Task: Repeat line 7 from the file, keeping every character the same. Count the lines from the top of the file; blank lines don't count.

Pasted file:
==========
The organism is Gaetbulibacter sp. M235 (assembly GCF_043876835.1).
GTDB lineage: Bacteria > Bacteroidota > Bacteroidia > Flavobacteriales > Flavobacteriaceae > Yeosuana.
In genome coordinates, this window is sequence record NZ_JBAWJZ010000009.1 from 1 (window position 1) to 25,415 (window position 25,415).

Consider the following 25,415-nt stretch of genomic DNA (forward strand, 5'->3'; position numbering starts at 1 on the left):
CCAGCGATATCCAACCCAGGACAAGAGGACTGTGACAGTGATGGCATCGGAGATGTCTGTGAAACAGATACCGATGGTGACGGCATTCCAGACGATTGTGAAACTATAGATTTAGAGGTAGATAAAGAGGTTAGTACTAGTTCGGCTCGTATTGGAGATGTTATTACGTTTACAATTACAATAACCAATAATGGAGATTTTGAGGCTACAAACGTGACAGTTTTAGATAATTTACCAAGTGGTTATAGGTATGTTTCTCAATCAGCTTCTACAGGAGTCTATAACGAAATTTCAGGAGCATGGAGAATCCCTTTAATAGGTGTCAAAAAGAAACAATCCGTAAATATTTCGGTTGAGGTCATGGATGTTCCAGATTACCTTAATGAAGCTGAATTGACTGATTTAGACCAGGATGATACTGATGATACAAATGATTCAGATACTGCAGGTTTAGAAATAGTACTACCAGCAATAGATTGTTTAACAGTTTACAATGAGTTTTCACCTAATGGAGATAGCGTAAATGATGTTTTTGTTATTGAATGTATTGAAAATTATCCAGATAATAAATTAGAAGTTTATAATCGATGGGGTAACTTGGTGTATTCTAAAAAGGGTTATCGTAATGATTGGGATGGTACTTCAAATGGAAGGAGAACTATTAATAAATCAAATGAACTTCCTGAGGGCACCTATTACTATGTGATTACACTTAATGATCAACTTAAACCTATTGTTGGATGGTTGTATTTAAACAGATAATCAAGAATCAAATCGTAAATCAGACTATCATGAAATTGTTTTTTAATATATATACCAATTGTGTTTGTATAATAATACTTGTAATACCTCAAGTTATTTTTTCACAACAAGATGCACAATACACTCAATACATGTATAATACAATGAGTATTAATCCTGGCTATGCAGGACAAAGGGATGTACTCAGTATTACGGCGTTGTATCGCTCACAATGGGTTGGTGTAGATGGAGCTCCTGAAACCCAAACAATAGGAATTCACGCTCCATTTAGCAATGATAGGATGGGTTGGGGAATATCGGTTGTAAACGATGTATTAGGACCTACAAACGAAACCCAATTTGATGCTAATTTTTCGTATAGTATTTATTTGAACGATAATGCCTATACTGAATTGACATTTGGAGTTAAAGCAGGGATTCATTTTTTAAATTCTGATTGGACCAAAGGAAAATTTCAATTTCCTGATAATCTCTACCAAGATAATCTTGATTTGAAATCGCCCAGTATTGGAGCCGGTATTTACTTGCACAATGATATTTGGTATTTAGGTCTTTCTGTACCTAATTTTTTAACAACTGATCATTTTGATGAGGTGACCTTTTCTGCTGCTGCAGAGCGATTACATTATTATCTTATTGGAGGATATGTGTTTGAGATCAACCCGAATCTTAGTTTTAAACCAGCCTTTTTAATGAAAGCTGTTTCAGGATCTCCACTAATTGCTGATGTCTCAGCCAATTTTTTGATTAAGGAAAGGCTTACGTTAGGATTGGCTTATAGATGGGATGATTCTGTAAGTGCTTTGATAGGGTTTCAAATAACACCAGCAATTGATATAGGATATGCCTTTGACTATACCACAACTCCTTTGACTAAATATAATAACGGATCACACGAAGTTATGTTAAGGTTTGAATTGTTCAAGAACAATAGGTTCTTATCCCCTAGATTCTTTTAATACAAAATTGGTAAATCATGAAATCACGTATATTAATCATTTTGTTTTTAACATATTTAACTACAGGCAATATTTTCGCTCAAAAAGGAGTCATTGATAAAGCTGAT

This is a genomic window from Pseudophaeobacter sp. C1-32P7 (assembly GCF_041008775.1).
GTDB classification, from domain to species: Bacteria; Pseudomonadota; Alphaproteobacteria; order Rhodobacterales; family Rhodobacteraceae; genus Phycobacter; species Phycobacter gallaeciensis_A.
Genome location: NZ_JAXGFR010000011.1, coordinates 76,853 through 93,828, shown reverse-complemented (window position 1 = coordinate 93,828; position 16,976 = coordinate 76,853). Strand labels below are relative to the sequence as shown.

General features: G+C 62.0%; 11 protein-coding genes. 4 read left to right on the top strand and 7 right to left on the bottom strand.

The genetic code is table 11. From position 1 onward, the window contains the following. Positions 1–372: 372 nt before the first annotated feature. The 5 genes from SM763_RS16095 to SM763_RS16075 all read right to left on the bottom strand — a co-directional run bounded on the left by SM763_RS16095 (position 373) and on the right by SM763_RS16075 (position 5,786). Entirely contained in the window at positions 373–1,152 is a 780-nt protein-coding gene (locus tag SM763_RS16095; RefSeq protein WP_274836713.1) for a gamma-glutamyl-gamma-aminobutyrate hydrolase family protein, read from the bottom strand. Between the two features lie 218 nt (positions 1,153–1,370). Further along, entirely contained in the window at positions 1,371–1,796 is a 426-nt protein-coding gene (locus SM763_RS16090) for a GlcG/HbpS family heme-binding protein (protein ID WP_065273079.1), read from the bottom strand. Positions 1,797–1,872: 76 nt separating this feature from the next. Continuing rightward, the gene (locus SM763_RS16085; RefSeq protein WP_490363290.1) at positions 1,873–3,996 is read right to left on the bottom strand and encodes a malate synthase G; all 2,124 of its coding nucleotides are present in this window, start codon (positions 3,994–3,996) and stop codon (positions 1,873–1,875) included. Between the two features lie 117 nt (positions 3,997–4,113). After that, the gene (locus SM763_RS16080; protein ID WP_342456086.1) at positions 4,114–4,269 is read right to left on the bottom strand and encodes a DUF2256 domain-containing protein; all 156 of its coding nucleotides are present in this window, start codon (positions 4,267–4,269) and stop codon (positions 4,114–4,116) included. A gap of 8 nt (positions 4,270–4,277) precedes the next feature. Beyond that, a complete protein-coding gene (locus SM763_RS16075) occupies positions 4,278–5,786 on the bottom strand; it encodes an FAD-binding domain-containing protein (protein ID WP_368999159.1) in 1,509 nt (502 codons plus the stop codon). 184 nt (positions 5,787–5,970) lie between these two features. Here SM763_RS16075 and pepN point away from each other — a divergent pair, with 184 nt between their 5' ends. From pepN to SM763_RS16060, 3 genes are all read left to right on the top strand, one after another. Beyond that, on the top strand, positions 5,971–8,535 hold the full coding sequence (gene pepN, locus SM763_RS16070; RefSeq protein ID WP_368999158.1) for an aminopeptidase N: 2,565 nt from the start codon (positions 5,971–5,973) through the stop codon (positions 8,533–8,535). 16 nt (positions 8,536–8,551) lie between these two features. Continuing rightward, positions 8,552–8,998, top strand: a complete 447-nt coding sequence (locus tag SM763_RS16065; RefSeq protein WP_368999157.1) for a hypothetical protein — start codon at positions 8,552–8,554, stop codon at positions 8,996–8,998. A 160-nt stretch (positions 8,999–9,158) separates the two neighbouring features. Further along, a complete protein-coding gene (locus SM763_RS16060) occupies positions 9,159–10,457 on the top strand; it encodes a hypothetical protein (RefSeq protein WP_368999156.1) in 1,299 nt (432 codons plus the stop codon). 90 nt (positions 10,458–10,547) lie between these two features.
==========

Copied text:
GTDB classification, from domain to species: Bacteria; Pseudomonadota; Alphaproteobacteria; order Rhodobacterales; family Rhodobacteraceae; genus Phycobacter; species Phycobacter gallaeciensis_A.